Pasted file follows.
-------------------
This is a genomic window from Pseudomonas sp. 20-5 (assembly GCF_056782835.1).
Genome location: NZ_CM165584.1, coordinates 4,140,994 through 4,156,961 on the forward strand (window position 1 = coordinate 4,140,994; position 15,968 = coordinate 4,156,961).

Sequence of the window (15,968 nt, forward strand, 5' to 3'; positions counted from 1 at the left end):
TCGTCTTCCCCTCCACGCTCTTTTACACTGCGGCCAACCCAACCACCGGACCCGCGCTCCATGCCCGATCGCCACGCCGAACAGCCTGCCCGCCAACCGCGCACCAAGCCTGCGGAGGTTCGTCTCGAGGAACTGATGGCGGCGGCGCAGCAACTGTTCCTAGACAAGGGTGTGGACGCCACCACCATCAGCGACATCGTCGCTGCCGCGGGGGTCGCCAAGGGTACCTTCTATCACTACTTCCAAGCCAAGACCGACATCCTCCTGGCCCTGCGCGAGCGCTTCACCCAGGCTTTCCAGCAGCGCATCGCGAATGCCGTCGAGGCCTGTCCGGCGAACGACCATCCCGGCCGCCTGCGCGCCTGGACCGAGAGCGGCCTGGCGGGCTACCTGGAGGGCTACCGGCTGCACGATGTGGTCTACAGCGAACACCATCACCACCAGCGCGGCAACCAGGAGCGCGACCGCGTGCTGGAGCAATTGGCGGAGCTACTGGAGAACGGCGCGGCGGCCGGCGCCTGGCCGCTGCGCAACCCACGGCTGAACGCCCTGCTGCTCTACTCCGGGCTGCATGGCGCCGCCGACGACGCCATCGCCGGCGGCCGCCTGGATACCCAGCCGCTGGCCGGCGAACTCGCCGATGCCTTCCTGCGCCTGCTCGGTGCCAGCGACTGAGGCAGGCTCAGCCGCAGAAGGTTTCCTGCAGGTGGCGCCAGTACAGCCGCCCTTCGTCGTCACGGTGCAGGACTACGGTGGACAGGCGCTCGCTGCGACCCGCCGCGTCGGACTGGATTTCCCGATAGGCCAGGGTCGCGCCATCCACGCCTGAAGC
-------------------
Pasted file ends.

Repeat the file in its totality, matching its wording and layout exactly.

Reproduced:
This is a genomic window from Pseudomonas sp. 20-5 (assembly GCF_056782835.1).
Genome location: NZ_CM165584.1, coordinates 4,140,994 through 4,156,961 on the forward strand (window position 1 = coordinate 4,140,994; position 15,968 = coordinate 4,156,961).

Sequence of the window (15,968 nt, forward strand, 5' to 3'; positions counted from 1 at the left end):
TCGTCTTCCCCTCCACGCTCTTTTACACTGCGGCCAACCCAACCACCGGACCCGCGCTCCATGCCCGATCGCCACGCCGAACAGCCTGCCCGCCAACCGCGCACCAAGCCTGCGGAGGTTCGTCTCGAGGAACTGATGGCGGCGGCGCAGCAACTGTTCCTAGACAAGGGTGTGGACGCCACCACCATCAGCGACATCGTCGCTGCCGCGGGGGTCGCCAAGGGTACCTTCTATCACTACTTCCAAGCCAAGACCGACATCCTCCTGGCCCTGCGCGAGCGCTTCACCCAGGCTTTCCAGCAGCGCATCGCGAATGCCGTCGAGGCCTGTCCGGCGAACGACCATCCCGGCCGCCTGCGCGCCTGGACCGAGAGCGGCCTGGCGGGCTACCTGGAGGGCTACCGGCTGCACGATGTGGTCTACAGCGAACACCATCACCACCAGCGCGGCAACCAGGAGCGCGACCGCGTGCTGGAGCAATTGGCGGAGCTACTGGAGAACGGCGCGGCGGCCGGCGCCTGGCCGCTGCGCAACCCACGGCTGAACGCCCTGCTGCTCTACTCCGGGCTGCATGGCGCCGCCGACGACGCCATCGCCGGCGGCCGCCTGGATACCCAGCCGCTGGCCGGCGAACTCGCCGATGCCTTCCTGCGCCTGCTCGGTGCCAGCGACTGAGGCAGGCTCAGCCGCAGAAGGTTTCCTGCAGGTGGCGCCAGTACAGCCGCCCTTCGTCGTCACGGTGCAGGACTACGGTGGACAGGCGCTCGCTGCGACCCGCCGCGTCGGACTGGATTTCCCGATAGGCCAGGGTCGCGCCATCCACGCCTGAAGC